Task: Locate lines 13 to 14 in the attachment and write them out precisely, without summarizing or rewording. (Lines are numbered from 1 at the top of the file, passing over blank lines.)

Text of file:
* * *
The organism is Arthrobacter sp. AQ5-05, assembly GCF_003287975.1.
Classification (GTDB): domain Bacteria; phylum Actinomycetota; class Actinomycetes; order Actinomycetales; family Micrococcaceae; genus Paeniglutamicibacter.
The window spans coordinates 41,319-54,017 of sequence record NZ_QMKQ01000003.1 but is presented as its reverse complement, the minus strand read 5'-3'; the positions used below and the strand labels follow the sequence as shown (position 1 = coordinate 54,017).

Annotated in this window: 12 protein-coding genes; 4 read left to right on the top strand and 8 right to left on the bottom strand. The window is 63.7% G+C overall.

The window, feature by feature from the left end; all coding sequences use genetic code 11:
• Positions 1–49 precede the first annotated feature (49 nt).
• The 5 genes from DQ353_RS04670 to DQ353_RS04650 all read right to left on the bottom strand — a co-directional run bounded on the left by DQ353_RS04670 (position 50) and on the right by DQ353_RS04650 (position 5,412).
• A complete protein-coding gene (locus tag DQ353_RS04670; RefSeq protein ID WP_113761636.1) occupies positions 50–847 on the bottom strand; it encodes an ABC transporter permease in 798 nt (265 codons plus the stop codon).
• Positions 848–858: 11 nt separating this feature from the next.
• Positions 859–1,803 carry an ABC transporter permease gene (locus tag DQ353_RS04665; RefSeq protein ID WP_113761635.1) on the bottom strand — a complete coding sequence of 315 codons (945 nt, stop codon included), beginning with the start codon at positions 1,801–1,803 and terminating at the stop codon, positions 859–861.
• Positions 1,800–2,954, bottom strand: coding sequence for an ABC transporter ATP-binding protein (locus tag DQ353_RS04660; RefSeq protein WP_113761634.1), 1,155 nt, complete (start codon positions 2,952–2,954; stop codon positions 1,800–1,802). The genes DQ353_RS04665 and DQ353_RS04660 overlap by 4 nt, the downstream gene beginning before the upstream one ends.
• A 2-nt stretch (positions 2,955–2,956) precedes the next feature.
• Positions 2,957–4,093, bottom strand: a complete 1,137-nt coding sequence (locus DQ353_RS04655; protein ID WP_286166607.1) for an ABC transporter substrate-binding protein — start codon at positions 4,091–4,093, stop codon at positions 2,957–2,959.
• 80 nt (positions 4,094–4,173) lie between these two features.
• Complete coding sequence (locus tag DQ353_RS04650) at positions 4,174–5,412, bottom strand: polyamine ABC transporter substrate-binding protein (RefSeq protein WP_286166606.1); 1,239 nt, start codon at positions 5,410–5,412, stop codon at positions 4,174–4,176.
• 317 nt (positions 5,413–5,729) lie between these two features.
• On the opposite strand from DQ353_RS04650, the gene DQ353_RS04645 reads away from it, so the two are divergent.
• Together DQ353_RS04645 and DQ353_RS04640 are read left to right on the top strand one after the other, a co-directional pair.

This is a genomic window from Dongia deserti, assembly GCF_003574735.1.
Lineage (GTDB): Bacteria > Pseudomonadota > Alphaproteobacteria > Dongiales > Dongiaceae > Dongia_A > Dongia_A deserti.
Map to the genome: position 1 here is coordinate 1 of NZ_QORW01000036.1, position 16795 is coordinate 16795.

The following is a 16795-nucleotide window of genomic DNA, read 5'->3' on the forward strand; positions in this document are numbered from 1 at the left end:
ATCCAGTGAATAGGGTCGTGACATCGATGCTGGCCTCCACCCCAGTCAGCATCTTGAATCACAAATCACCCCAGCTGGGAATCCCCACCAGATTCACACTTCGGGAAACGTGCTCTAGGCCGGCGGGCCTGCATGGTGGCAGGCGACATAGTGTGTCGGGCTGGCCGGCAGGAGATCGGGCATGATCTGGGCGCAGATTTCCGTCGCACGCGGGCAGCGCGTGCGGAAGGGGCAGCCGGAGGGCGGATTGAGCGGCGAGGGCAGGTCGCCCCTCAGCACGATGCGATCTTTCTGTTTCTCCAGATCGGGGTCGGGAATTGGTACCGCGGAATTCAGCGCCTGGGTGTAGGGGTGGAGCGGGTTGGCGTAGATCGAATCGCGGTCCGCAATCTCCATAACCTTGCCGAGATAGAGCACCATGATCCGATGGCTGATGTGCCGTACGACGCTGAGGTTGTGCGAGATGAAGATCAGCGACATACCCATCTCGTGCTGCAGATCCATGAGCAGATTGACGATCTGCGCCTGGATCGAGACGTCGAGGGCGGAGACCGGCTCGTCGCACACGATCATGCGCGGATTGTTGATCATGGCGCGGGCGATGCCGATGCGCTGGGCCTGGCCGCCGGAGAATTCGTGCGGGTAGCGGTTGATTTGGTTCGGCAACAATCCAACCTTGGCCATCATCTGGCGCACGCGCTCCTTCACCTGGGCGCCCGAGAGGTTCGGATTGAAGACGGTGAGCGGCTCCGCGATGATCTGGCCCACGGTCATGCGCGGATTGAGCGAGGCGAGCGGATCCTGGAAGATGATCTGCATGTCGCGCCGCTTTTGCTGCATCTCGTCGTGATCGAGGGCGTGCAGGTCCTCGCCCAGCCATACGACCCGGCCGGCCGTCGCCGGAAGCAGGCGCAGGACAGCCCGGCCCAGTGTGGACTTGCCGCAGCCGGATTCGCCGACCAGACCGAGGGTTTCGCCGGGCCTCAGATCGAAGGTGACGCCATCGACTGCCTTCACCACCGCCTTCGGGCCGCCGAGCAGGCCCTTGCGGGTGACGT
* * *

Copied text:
• Positions 2,957–4,093, bottom strand: a complete 1,137-nt coding sequence (locus DQ353_RS04655; protein ID WP_286166607.1) for an ABC transporter substrate-binding protein — start codon at positions 4,091–4,093, stop codon at positions 2,957–2,959.
• 80 nt (positions 4,094–4,173) lie between these two features.